I recently went to lunch with a friend I’ll call Carol. After chatting for over an hour I told her it was time for me to go because I needed to finish my weekly blog post. She immediately asked me, “So what happens if you don’t?” In other words, does it really matter that every week I spend a great deal of my time and effort writing and publishing articles here on SMART Living 365? Remember, I don’t get paid by writing this blog (other than the sale of my books). So why bother?
The simplified answer is that writing, and what I do with it for now, matters to me and I believe it is my purpose—or you could even call it my dharma. That in itself is more than reward enough. Serendipitously, a few days later I listened to a podcast that further explained how living our “dharma,” offers each of us a path to a meaningful, gratifying and on purpose life. From there I was reminded that whatever unique dharma we have, it’s best not to wait for retirement, or anything else, before finding and living it to the best of our abilities.
In case your unfamiliar with the word, dharma is a Sanskrit word from India that relates to the mythology found in the ancient text the Bhagavad Gita. Although not new to me, I only had a loose idea that dharma meant one’s personal destiny or purpose. It wasn’t until I heard it defined by a man named Stephen Cope that I could appreciate its value. Cope, a psychotherapist, author, and director of the Kripalu Institute for Extraordinary Living in New York, writes and speaks about the many relationships between Western psychological paradigms and Eastern traditions.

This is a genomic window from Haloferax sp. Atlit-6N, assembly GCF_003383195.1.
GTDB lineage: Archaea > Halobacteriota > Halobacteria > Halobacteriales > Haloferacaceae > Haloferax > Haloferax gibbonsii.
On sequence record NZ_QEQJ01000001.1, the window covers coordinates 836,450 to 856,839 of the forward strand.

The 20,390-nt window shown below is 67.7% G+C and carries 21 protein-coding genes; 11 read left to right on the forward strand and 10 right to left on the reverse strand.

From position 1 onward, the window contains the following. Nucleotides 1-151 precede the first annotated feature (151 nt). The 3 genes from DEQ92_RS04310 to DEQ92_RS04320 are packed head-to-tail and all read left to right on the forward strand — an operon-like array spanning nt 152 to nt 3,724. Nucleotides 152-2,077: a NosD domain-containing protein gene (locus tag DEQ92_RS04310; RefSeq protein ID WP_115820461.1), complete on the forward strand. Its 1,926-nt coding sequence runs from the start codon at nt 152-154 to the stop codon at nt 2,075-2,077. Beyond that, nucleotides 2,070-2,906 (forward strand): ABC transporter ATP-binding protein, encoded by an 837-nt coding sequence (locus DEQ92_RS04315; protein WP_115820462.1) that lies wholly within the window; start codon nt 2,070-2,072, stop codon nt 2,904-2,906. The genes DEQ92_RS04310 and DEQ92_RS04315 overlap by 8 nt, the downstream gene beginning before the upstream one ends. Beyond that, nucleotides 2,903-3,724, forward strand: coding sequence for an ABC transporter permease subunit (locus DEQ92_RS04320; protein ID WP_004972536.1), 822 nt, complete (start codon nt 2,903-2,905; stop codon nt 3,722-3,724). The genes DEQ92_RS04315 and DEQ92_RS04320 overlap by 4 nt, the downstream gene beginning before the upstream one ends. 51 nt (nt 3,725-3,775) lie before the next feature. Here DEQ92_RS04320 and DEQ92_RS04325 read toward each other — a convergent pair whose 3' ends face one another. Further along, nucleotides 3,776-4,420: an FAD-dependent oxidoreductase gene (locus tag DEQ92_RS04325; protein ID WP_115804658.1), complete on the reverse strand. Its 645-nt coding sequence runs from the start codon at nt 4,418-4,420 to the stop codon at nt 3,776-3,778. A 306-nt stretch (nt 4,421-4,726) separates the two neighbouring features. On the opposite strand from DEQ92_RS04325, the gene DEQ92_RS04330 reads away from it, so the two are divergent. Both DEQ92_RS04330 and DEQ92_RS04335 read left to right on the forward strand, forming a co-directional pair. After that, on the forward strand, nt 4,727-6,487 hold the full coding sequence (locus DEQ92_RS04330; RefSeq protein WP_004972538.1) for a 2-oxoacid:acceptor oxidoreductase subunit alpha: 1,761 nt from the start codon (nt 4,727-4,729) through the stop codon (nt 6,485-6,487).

While the symbolism found in the poetry of the Bhagavad Gita is fascinating, what caught my interest the most was hearing Cope explain how dharma is as relatable today to us in the West as it was meant when originally written over 2,000 years ago. While the idea of purpose is a part of it, it can also be described as acting from our sacred duty or our true self. Getting in touch with our unique dharma on a mental, emotional and spiritual level is a gateway to living a life of purpose and fulfilment—regardless of our age. And according to Cope, our dharma is a fluid experience that changes as we change. But always, it exists to point the way to the life we came here to live.
Like a few of the books I’ve read on finding our purpose, there are certain things we can each do to discover our dharma. Cope recommends that we:
- Ask yourself “what lights me up?” What is it that grabs your interest and won’t let go? What would you do even if you didn’t get paid for it? What is a theme that has played out over and over in your life and seems to matter?
- Uncover your personal “gifts” or talents. Cope says most of us aren’t that good at recognizing our own real talents. Instead, ask close or intimate friends to tell you what they think are your gifts.